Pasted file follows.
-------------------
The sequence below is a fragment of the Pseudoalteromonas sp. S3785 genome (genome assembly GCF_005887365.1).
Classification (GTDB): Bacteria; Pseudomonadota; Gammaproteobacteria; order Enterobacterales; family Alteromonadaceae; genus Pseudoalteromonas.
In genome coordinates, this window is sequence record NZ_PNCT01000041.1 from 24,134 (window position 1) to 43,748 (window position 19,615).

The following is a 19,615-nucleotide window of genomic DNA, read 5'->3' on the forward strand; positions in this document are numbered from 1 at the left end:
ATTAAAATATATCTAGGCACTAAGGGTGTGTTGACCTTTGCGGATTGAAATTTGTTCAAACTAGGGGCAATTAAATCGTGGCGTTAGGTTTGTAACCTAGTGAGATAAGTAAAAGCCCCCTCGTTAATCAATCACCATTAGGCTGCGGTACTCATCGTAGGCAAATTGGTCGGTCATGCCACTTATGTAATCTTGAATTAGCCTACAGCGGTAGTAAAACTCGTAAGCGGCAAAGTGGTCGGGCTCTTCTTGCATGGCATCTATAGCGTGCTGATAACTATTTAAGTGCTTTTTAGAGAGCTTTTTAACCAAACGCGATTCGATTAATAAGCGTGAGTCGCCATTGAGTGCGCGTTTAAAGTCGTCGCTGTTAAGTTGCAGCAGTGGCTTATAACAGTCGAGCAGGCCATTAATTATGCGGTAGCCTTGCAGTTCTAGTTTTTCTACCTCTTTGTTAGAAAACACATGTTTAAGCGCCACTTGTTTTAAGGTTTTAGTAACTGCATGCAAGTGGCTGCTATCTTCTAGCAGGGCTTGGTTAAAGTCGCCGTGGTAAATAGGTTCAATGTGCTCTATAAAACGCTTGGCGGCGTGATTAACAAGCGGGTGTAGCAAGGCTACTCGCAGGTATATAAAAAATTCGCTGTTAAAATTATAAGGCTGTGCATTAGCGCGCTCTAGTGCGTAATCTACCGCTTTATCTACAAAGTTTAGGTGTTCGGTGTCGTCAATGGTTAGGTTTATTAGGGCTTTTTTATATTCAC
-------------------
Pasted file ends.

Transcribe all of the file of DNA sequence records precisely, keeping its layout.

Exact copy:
The sequence below is a fragment of the Pseudoalteromonas sp. S3785 genome (genome assembly GCF_005887365.1).
Classification (GTDB): Bacteria; Pseudomonadota; Gammaproteobacteria; order Enterobacterales; family Alteromonadaceae; genus Pseudoalteromonas.
In genome coordinates, this window is sequence record NZ_PNCT01000041.1 from 24,134 (window position 1) to 43,748 (window position 19,615).

The following is a 19,615-nucleotide window of genomic DNA, read 5'->3' on the forward strand; positions in this document are numbered from 1 at the left end:
ATTAAAATATATCTAGGCACTAAGGGTGTGTTGACCTTTGCGGATTGAAATTTGTTCAAACTAGGGGCAATTAAATCGTGGCGTTAGGTTTGTAACCTAGTGAGATAAGTAAAAGCCCCCTCGTTAATCAATCACCATTAGGCTGCGGTACTCATCGTAGGCAAATTGGTCGGTCATGCCACTTATGTAATCTTGAATTAGCCTACAGCGGTAGTAAAACTCGTAAGCGGCAAAGTGGTCGGGCTCTTCTTGCATGGCATCTATAGCGTGCTGATAACTATTTAAGTGCTTTTTAGAGAGCTTTTTAACCAAACGCGATTCGATTAATAAGCGTGAGTCGCCATTGAGTGCGCGTTTAAAGTCGTCGCTGTTAAGTTGCAGCAGTGGCTTATAACAGTCGAGCAGGCCATTAATTATGCGGTAGCCTTGCAGTTCTAGTTTTTCTACCTCTTTGTTAGAAAACACATGTTTAAGCGCCACTTGTTTTAAGGTTTTAGTAACTGCATGCAAGTGGCTGCTATCTTCTAGCAGGGCTTGGTTAAAGTCGCCGTGGTAAATAGGTTCAATGTGCTCTATAAAACGCTTGGCGGCGTGATTAACAAGCGGGTGTAGCAAGGCTACTCGCAGGTATATAAAAAATTCGCTGTTAAAATTATAAGGCTGTGCATTAGCGCGCTCTAGTGCGTAATCTACCGCTTTATCTACAAAGTTTAGGTGTTCGGTGTCGTCAATGGTTAGGTTTATTAGGGCTTTTTTATATTCAC